Because we’re alive, we inhabit the country of the living; that which is outside, we don’t have the heart to believe, I read, in Hélène Cixious. She’s right I don’t have the heart to believe, yet it is necessary to find the heart to believe, what else is there to do?  We live in the house of widows, I tell Mrs Chook, sitting on her bed in my dressing gown, Little Dog lying on my feet, you’re so pale, she says, and I don’t tell her I’ve woken up maybe ten times in the night, crying those tears you know are serious because they are hot, and burn their way down your cold cheeks. We will be all right, she tells me. You will be all right. In time. It takes time.

As is to be expected at the death of a loved one, memories are crowding in on me, our life together parading itself well out of any chronological order, according to some time line I cannot recognise as having anything to do with reality. I see him dancing towards me across our sitting room, singing, You made me love you, I didn’t want to do it, I didn’t want to do it, which always symbolised for me his infuriating reluctance to take responsibility for anything. Give me give me give me give me what I sigh for, you know you’ve got the kind of kisses that I’d die for redeemed him, as he always knew it would. The night before he died I found on YouTube a video of him talking about poetry, made just before his stroke. And then, for reasons I cannot explain, I recalled a scene from The Sopranos in which Meadow Soprano sits beside her unconscious father, crime boss Tony, whom she fears is dying, and reads the Jacques Prevert verse:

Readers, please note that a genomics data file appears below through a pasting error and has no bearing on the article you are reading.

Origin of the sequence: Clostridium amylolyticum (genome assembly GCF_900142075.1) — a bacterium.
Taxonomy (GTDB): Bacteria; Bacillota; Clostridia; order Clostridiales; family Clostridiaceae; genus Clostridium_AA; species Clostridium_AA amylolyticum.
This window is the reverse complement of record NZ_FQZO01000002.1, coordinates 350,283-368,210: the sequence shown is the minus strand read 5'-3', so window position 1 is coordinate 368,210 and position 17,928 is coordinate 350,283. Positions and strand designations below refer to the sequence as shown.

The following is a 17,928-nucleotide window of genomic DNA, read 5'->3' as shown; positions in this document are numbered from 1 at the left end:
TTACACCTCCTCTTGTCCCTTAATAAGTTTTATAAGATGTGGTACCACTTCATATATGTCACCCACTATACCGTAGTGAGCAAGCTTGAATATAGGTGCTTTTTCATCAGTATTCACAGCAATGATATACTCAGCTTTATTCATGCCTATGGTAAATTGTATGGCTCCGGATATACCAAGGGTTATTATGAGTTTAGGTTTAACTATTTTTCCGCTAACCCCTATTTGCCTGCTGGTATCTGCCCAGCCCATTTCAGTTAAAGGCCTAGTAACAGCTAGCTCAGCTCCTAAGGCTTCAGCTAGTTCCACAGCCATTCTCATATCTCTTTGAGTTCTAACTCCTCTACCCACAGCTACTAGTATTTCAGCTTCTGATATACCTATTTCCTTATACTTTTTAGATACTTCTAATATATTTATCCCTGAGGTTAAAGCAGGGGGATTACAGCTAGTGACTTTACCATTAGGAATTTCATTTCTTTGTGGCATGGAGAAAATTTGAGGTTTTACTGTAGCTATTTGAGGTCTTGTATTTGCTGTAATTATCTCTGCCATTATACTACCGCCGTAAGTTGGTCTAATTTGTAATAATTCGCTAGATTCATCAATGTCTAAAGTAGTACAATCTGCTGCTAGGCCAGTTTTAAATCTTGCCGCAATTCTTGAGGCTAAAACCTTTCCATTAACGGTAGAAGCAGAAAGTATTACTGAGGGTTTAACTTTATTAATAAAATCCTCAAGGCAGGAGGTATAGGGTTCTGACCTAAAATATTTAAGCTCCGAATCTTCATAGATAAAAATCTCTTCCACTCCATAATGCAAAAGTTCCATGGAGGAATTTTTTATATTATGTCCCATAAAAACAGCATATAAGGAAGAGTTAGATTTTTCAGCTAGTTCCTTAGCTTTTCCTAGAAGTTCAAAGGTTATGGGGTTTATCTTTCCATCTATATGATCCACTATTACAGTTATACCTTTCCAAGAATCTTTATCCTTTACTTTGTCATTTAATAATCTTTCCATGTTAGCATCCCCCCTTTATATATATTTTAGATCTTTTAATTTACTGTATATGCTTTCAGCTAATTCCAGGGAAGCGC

Our Father which art in Heaven
Stay there
And we shall stay on earth
Which is sometimes so pretty
 

I shall stay on earth, which is sometimes so pretty. Vale, Arnold Lawrence Goldman.

Arnie

 

 

 

 

 

 

 

The unbearable ignorance of Tim Wilson, Human Rights Commissioner for *Freedom*

30 Mar

Tim Wilson, recently appointed Human Rights Commissioner for Freedom, declared today that race hate laws are bizarre and unequal because while members of a community are permitted to use “racially loaded language” among themselves, outsiders are not permitted to do the same.

Mr Wilson clearly does not understand that *racially loaded language* used by outsiders is always, without exception, deliberately employed as a racial slur intended to insult, hurt, demoralise, ridicule and devalue the human beings  hate speech targets. When such language is used amongst members of a community it is used ironically, defiantly, and as a method of defusing and ridiculing the racist intentions of outsiders.

Everyone, Mr Wilson asserts ought to be allowed to use the term “nigger,” for example, because it is widely used in black communities. Wilson reveals his monumental ignorance and gobsmacking stupidity, through either his incompetent or  deliberate misunderstanding of the difference in the meaning of that term, when used within communities or by outsiders.

This dangerous call for absolute free speech favours only white people, and only certain highly privileged white men are demanding it. Wilson’s call for “personal responsibility” in this matter is ridiculous. There are matters society cannot afford to leave to an individual’s sense of “personal responsibility” and as has been proven over and over and over again, hate speech is one of them.